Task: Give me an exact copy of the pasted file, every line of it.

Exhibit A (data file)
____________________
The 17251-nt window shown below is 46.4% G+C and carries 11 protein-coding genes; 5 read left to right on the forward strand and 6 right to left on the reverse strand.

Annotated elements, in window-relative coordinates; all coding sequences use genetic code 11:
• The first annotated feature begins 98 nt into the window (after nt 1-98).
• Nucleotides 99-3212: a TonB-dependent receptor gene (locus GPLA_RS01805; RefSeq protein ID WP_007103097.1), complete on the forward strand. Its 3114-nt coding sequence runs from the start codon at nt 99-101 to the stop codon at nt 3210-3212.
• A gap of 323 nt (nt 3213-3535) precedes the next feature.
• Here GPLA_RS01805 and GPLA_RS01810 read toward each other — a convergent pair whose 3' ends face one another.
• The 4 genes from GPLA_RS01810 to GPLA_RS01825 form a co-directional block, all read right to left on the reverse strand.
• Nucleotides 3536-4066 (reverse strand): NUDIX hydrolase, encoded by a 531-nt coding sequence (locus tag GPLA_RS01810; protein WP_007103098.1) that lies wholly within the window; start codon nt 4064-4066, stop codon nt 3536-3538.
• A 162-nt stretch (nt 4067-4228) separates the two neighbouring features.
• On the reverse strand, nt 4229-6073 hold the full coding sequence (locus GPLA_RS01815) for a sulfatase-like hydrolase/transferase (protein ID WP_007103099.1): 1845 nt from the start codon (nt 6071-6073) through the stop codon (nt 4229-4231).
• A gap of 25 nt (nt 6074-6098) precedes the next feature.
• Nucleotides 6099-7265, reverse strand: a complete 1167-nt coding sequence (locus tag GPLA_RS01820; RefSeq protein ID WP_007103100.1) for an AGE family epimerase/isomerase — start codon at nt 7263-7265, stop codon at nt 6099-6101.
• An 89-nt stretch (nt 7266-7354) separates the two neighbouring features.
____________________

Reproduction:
The 17251-nt window shown below is 46.4% G+C and carries 11 protein-coding genes; 5 read left to right on the forward strand and 6 right to left on the reverse strand.

Annotated elements, in window-relative coordinates; all coding sequences use genetic code 11:
• The first annotated feature begins 98 nt into the window (after nt 1-98).
• Nucleotides 99-3212: a TonB-dependent receptor gene (locus GPLA_RS01805; RefSeq protein ID WP_007103097.1), complete on the forward strand. Its 3114-nt coding sequence runs from the start codon at nt 99-101 to the stop codon at nt 3210-3212.
• A gap of 323 nt (nt 3213-3535) precedes the next feature.
• Here GPLA_RS01805 and GPLA_RS01810 read toward each other — a convergent pair whose 3' ends face one another.
• The 4 genes from GPLA_RS01810 to GPLA_RS01825 form a co-directional block, all read right to left on the reverse strand.
• Nucleotides 3536-4066 (reverse strand): NUDIX hydrolase, encoded by a 531-nt coding sequence (locus tag GPLA_RS01810; protein WP_007103098.1) that lies wholly within the window; start codon nt 4064-4066, stop codon nt 3536-3538.
• A 162-nt stretch (nt 4067-4228) separates the two neighbouring features.
• On the reverse strand, nt 4229-6073 hold the full coding sequence (locus GPLA_RS01815) for a sulfatase-like hydrolase/transferase (protein ID WP_007103099.1): 1845 nt from the start codon (nt 6071-6073) through the stop codon (nt 4229-4231).
• A gap of 25 nt (nt 6074-6098) precedes the next feature.
• Nucleotides 6099-7265, reverse strand: a complete 1167-nt coding sequence (locus tag GPLA_RS01820; RefSeq protein ID WP_007103100.1) for an AGE family epimerase/isomerase — start codon at nt 7263-7265, stop codon at nt 6099-6101.
• An 89-nt stretch (nt 7266-7354) separates the two neighbouring features.